Looking back on my financial life 10 years ago I thought owning a home was a sign I had achieved one of the most important financial goals. Not only did it mean I had good enough income to afford a mortgage, insurance and property taxes, I had an investment I could watch grow for years and years. And I didn’t have to worry that my money was going towards rent versus towards an investment.
In retrospect, fulfilling the American dream might not have been the smartest decision I could have made at the time. Why? Well, I bought the house leaving my savings account completely empty and I still had student loans. Did I put 20% down and get a mortage for 15 years? Not quite. Rather, I got a 30 year mortgage and secured an FHA loan. That meant I didn’t exactly get into my house with a lot of equity, so I paid PMI (Private Mortgage Insurance).
Should owning a home still be a part of the American dream? Today’s market may say otherwise for many people. Here’s what an article at CNNMoney.com has to say:
In today’s weak housing market, ownership has ceased to be an investment vehicle that millions used to trade up into the houses of their dreams in the boom years. And it’s not an ATM machine for constant refinancing, either. Instead, for the past four years, ownership has been a culprit of distress. In June, one in every 411 housing units received a foreclosure filing, according to RealtyTrac Inc. Between 2006 and 2009, home prices fell more than 32%, according to the S&P/Case-Shiller Home Price Index.
Still think it’s a good idea to go out and buy that house you’ve always wanted? I don’t think buying a house is a bad idea, but I agree with a comment in the article that ownership should be looked at more closely versus the more common long-term ownership perspective. After all, it’s an expensive decision and you always need to look for ways to save money and control housing costs.
Should You Rent Or Buy A House?
Here are a few questions you need to answer before making the decision of when to rent or when to buy:
- Do you have at least 3-6 months in emergency savings? If not, I would suggest continuing to focus on this goal and not use it as a down payment on your house when you’ve saved this amount.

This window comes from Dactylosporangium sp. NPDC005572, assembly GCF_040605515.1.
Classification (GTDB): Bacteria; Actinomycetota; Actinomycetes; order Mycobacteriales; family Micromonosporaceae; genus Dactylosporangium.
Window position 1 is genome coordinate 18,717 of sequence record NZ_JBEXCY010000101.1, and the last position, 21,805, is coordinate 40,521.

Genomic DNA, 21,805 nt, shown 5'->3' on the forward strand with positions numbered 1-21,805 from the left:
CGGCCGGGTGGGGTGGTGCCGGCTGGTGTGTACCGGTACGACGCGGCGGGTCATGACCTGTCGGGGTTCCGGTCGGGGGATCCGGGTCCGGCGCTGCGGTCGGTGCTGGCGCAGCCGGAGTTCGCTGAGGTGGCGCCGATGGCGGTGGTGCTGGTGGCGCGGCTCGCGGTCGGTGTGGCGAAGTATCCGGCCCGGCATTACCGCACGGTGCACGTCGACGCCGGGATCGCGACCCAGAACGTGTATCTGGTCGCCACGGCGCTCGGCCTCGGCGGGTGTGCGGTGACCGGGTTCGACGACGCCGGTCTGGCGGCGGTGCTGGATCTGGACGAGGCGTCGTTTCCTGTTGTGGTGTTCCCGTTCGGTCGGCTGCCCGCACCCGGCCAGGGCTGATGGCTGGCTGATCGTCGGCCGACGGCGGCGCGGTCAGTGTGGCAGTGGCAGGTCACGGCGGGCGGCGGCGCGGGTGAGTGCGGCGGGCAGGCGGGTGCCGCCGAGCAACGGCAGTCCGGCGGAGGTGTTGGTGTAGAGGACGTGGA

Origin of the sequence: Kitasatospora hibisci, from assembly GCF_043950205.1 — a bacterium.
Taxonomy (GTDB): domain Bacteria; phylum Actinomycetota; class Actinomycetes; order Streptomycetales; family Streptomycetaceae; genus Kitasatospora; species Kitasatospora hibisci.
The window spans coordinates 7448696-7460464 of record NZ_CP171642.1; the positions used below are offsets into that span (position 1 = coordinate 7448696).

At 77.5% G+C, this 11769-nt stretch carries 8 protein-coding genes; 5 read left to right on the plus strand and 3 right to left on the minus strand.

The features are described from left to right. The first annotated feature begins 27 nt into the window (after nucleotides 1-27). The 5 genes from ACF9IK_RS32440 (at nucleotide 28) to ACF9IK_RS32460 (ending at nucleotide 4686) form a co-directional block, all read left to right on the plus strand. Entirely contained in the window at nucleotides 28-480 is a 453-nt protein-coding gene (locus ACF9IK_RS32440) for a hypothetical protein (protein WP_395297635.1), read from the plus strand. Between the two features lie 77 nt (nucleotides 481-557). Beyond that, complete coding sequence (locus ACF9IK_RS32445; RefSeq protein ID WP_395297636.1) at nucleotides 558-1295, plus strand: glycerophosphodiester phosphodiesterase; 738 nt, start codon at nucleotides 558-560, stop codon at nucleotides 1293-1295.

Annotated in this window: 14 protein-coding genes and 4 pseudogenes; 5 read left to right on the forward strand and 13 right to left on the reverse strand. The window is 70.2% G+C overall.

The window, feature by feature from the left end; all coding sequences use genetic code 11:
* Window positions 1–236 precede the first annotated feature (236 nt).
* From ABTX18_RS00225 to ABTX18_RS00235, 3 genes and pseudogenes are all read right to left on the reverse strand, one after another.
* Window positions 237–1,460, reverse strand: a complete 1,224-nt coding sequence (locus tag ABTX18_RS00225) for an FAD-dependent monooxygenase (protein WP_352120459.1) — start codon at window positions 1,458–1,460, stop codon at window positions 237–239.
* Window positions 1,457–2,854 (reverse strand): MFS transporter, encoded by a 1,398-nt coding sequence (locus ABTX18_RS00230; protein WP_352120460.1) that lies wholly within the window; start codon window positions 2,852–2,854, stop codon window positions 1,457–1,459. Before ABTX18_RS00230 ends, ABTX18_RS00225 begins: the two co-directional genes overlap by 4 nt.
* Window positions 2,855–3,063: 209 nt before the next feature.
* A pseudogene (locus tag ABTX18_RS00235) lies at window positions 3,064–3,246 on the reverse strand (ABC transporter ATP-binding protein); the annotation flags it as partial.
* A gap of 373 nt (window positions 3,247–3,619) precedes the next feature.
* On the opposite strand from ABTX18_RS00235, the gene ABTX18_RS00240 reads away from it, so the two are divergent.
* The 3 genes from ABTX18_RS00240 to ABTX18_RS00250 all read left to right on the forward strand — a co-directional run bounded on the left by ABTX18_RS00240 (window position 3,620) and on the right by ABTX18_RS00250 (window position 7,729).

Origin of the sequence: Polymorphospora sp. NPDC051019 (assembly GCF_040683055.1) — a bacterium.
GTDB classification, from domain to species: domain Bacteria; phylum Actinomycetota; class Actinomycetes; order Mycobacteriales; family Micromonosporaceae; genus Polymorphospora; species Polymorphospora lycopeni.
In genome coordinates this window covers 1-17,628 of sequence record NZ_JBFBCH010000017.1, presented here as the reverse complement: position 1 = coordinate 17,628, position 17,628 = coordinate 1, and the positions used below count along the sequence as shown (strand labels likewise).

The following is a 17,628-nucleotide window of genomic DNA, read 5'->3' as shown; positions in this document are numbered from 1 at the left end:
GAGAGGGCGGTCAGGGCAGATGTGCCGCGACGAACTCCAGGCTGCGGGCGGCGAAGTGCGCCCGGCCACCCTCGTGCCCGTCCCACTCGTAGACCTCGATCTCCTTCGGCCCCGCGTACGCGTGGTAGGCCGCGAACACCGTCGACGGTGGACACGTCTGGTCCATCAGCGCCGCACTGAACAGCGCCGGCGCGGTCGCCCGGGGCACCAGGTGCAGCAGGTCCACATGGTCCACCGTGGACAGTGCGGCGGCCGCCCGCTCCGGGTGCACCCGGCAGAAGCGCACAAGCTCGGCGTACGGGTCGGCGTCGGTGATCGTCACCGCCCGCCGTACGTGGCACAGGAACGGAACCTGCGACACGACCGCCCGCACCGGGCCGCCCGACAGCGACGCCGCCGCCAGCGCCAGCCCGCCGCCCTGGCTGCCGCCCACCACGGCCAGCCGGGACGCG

- How long do you plan to be in the house? Typically, you need to be in the house 5 years to recoup costs associated with the loan and closing.
- How much can you put down on your mortgage? 20% should be your goal.
- Do you have outstanding high interest credit card debt? If so, pay off your credit cards first!
- How much is rent going to cost in your area?
- Is your job situation stable?
- Do you have a budget? If not, you need to start budgeting.
- Do you know how much home you can afford? In other words, have you taken the time to determine what % your mortgage, property taxes and insurance are going to be of your net income?
- Do you know about all the extra costs associated with home ownership?
While it’s good to look at your answers to these questions you might also check out a couple of rent vs. buy calculators at the NY Times and Crown Financial Ministries.
As you can see, deciding to buy a house shouldn’t be a gut decision. It requires a lot of thought and answering tough questions. What other tips would you offer when considering buying or renting a house?
I think it completely depends on your individual situation, the market you are in, and what you’re buying. When I bought my first home (a condo), the cost (including taxes, insurance, PMI, and the association fee) was less than rent, so it made sense. Or at least it would have, had I continued to live in it with it mostly empty until I’d saved up the money to fix it up….
Did you also include mortgage interest in your calculation. Here in Houston when I add interest, taxes, insurance, PMI & HOA I save money by renting.
Peter Anderson says
I think it greatly depends on your situation, the market you live in, and where you’re headed in life.
When I was in college and shortly thereafter I was living with several roommates and saving money. At that time I was renting and I didn’t have the down payment for a house, the money to make payments or the need to put down roots quite yet.
When I finally got married a few years later the time was right for us to own a home. My wife had purchased her townhome with her parent’s help, and after living there for a few years, we decided to move up to something a bit larger. Thankfully we were in a good situation before we decided to do that with a large emergency fund saved up, a 20+% down payment and a family budget. Of course the one thing we didn’t completely anticipate were the miscellaneous costs of owning a home like association fees, maintenance, landscaping, etc.
Normally I would say the answer would be “own” no questions asked.
However, I currently owe about 95K on a home that might be worth half that.
I think its a whole new ballgame out there, and renting certainly has its advantages and built in protections
Financial Samurai says
Depending one one’s situation indeed.
If you can follow the 30/30/3 rule, I say buy now. Rates low, prices have come down, and you have to live somewhere.
Pareto FP says
I think that it completely depends on the circumstances of the person buying. In the UK, the property market is a strange place as there is no middle ground. First time buyers can’t really get on the ladder due to the extremely high deposits required so many are turning to “group investments” for renting, it’s probably the safest way at the moment for us.